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Coaching to the Bonds that can Bind and Blind Us

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We human beings are very much into bonding with other people (and even other animals). We have some of the strongest proclivities toward bonding among all species. This is quite understandable, given that the human infant is much more vulnerable than most newly-borns and need considerable protection and nurturance for many years while maturing. A prominent psychologist, Shelley Tayler, has even suggested that the pull toward bonding (she calls it “tend and befriend”) may be as strong as the pull toward fight/flight among human (especially females) when faced with environmental challenges.

Oxytocin and Three Forms of Bonding

At the heart of the bonding proclivity is the hormone called “oxytocin”. It is usually associated with the tendency of humans to spend time together, to nurture one another and to protect the young. I would propose that the drive toward bonding, accelerated by oxytocin, comes in three forms: (1) operational (helping others), (2) relational (emotional connection) and (3) protective (“Don’t fool with my loved ones!”).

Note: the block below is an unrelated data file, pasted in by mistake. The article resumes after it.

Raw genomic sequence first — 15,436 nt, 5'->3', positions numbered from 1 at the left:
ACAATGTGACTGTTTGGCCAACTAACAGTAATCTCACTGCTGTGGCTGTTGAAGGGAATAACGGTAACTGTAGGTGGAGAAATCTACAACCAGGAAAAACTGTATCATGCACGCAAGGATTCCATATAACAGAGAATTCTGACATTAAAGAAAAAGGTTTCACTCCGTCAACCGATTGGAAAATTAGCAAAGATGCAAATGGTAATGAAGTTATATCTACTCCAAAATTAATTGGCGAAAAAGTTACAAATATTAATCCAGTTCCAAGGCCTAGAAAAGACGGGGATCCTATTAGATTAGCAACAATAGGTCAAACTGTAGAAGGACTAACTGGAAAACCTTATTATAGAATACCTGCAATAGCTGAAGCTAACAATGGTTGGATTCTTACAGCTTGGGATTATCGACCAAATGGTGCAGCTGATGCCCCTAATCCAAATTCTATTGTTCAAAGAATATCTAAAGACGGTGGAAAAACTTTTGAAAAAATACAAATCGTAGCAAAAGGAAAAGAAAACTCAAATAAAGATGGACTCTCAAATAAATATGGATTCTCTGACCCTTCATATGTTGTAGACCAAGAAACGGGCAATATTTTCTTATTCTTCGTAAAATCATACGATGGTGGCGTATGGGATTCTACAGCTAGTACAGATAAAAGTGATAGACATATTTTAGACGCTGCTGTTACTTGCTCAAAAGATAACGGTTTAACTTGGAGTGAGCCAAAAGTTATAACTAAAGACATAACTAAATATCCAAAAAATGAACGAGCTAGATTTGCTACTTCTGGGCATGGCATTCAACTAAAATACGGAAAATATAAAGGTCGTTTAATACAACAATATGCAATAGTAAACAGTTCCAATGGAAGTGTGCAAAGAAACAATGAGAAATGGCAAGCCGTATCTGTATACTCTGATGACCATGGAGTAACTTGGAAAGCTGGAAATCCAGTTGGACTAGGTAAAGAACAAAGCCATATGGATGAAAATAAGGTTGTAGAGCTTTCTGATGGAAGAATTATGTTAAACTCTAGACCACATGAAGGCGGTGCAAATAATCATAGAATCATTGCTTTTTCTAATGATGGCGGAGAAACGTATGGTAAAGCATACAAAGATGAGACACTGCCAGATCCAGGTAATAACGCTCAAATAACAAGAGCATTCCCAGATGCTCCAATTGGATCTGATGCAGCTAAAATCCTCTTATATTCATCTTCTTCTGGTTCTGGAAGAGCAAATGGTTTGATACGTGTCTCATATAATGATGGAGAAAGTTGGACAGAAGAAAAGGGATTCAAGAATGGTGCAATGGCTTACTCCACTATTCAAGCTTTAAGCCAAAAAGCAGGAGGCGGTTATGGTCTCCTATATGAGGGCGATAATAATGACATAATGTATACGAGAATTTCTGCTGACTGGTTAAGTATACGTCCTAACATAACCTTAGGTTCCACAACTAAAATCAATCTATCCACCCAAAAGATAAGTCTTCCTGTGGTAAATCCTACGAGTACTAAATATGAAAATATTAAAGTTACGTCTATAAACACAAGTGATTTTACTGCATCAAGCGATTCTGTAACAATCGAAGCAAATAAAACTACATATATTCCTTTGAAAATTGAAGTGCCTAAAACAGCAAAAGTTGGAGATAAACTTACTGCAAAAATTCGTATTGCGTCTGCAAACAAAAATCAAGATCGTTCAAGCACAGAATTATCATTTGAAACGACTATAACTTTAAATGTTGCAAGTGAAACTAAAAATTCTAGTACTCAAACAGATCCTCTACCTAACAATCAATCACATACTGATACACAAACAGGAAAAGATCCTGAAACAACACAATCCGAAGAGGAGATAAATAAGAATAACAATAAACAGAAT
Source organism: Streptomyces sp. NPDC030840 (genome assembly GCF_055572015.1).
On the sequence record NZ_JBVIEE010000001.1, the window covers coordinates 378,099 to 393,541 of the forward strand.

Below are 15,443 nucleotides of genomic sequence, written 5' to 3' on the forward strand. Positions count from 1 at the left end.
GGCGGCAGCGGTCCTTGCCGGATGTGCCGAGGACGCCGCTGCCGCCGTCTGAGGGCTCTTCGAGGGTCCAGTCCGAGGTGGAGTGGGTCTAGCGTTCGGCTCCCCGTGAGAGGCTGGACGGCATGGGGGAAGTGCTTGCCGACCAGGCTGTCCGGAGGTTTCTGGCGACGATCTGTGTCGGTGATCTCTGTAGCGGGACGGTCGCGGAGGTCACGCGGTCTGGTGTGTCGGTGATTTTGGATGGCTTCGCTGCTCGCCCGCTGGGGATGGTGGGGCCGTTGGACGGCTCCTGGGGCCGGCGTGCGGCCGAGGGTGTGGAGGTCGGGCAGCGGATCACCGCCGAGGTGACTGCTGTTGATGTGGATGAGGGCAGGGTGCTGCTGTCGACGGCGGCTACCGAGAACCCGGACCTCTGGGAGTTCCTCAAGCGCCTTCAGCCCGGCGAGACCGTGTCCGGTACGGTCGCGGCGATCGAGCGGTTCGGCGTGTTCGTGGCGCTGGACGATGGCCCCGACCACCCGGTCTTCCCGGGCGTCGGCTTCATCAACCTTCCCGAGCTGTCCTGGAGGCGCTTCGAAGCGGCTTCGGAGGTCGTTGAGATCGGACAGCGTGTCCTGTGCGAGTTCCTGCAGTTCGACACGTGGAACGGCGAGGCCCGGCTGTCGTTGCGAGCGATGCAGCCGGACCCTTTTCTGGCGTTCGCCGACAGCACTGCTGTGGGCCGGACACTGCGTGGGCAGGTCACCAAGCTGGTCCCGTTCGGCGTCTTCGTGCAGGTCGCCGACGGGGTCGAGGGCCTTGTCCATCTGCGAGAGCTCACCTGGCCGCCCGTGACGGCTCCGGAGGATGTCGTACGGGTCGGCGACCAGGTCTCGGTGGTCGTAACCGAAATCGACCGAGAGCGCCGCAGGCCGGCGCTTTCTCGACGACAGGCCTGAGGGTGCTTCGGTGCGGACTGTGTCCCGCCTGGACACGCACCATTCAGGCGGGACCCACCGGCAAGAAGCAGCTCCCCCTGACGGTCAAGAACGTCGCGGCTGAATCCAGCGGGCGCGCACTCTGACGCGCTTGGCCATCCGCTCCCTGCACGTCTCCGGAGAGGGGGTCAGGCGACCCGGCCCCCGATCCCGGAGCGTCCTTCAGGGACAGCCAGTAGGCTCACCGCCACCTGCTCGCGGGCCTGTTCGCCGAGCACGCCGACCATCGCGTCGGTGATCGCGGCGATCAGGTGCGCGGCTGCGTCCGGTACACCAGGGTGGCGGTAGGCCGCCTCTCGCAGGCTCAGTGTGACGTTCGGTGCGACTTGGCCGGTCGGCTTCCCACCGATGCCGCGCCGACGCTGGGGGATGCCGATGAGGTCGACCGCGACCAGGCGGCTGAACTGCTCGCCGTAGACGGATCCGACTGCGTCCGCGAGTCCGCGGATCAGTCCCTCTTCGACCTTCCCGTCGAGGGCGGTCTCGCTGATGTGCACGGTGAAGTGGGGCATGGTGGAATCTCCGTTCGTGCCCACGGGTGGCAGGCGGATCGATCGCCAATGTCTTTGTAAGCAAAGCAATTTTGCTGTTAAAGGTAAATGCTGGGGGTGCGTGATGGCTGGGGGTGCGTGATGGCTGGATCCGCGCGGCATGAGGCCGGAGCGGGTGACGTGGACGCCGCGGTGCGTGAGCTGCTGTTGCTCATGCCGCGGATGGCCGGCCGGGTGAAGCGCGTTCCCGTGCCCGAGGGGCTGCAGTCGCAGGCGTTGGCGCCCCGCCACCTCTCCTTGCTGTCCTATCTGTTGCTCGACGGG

In his exceptional new book, Behave, Robert Sapolsky notes that oxytocin not only leads us toward bonding with those who are close to us, it also leads us toward defining the “Other” and acting frequently against this “Other” – even in a violent manner. This might be closely linked to the third form of bonding I mentioned: protective.

Implications for Coaching

Are there ways in which these findings about human behavior can be of value when engaged in professional coaching? I would suggest three ways in which coaching might be engaged—each way related to one of the three forms of bonding I have identified.

Protective Bonding

As a coach I can challenge (or at least encourage) my client to reflect on the perceptions she holds about the “other” against which she is protecting someone in her family or organization. Do we distort our image of the threatening “other”? Do we lump them into a bigger category of “other” (an expanding enemy)? Object relations psychologists describe the “splitting” function that can occur when we identify and protect against the “bad.” This splitting and the resulting distortions is dramatically illustrated in the movie “Alien.” We should remember that the monster (“alien”) was actually spending most of her time defending her own off-springs (eggs), just as our heroine (played by Sigourney Weaver) was protecting her own crew. Both images are distorted in this movie (and in real life).

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